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'Failing' school hits back

Three years ago, inspectors in their follow-up report "signed off" Braeview Academy in Dundee as a good secondary. This week, HMI rated it one of the worst in Scotland and the victim of one of the most remarkable downward spirals in recent years.

But David May, the school's acting headteacher, has leapt to the defence of pupils and staff and challenged the inspectors over their conclusions.

"Our view is very different from HMI in all sorts of ways. The impression I had when I arrived at Braeview is very different from what I have read in the report," Mr May told The TES Scotland.

The city council seconded Mr May from his post as head of Craigie High in January. Alan Wilson, the former head, took early retirement before Christmas, well in advance of the report which described his leadership as unsatisfactory. In the inspectorate's initial report five years ago, Mr Wilson was said to be a good head.

The tale of three reports and one school serving a disadvantaged area of Dundee emerged as MSPs on Wednesday began their investigation into the Scottish Executive's Bill on additional powers to act against local authorities and schools which fail to improve following inspections.

Most authorities regard the extra clout for ministers as unnecessary and do not believe there are any instances where they have not acted on unfavourable HMI reports.

Ministers, however, insist they want reserve powers to intervene as a last resort. They also question why it takes an HMI report to trigger change at a "failing" school. Too many authorities are not proactive enough, they argue, despite the warts-and-all reports into local authority education departments.

Braeview was the result of a merger in 1996 between Whitfield and Linlathen high schools and was subsequently inspected in late 1998. Out of 21 quality indicators, it received two very goods, 11 goods, four fairs and no unsatisfactories. In April 2001, inspectors stated that the school and authority "have effectively addressed all of the main points for action in the report".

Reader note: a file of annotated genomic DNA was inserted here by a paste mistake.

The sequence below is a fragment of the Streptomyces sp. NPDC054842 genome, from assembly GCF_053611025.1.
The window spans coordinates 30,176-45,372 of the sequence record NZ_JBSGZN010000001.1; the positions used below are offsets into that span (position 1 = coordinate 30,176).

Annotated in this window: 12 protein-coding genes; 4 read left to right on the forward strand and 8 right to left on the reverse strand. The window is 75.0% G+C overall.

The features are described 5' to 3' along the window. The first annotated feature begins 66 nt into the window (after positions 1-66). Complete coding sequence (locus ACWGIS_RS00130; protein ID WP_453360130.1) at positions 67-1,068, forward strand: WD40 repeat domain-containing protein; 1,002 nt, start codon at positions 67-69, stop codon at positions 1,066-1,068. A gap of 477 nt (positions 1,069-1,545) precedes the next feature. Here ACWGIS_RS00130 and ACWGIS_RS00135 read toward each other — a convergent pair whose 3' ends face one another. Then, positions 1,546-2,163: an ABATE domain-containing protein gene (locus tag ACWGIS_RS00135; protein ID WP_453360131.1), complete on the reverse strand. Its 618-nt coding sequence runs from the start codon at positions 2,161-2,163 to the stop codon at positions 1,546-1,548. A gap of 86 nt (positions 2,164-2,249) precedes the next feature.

In contrast, this week's report turned in no very goods, three goods, eight fairs and 10 unsatisfactories. There were no very good lessons observed by inspectors.

Long-term absences and illness, difficulties in recruiting staff and loss of additional staff when education action plan money ran out are said to have prompted the slide.

As a result, HMI says that the school is failing to meet the needs and aspirations of a significant number of pupils and staff.

"Attainment in national examinations was unsatisfactory. Measures set up to deal with the many instances of poor behaviour were ineffective. Some pupils did not feel safe and secure within the school. Staff and pupil morale and expectations were too low and the resulting quality of education provided was unsatisfactory," inspectors state.

Dundee replied that it was already addressing the issues. "In fact, even before the inspection was carried out, the council was aware of issues in the school and had started to try to see how these could be overcome," a spokesman said.

The authority says it has a "good track record" of working with schools after inspections.

Mr May said that the hard work and commitment of the school's staff had impressed him, as well as the support from senior pupils. "We have got some very able pupils in the school, people who have gone on to Advanced Higher," he said.

He urged the Scottish Executive to face up to staffing difficulties. "There is a national shortage of maths, modern languages and technical teachers.

We cannot get them and the solution is not in the hands of the school or the local authority," Mr May said.

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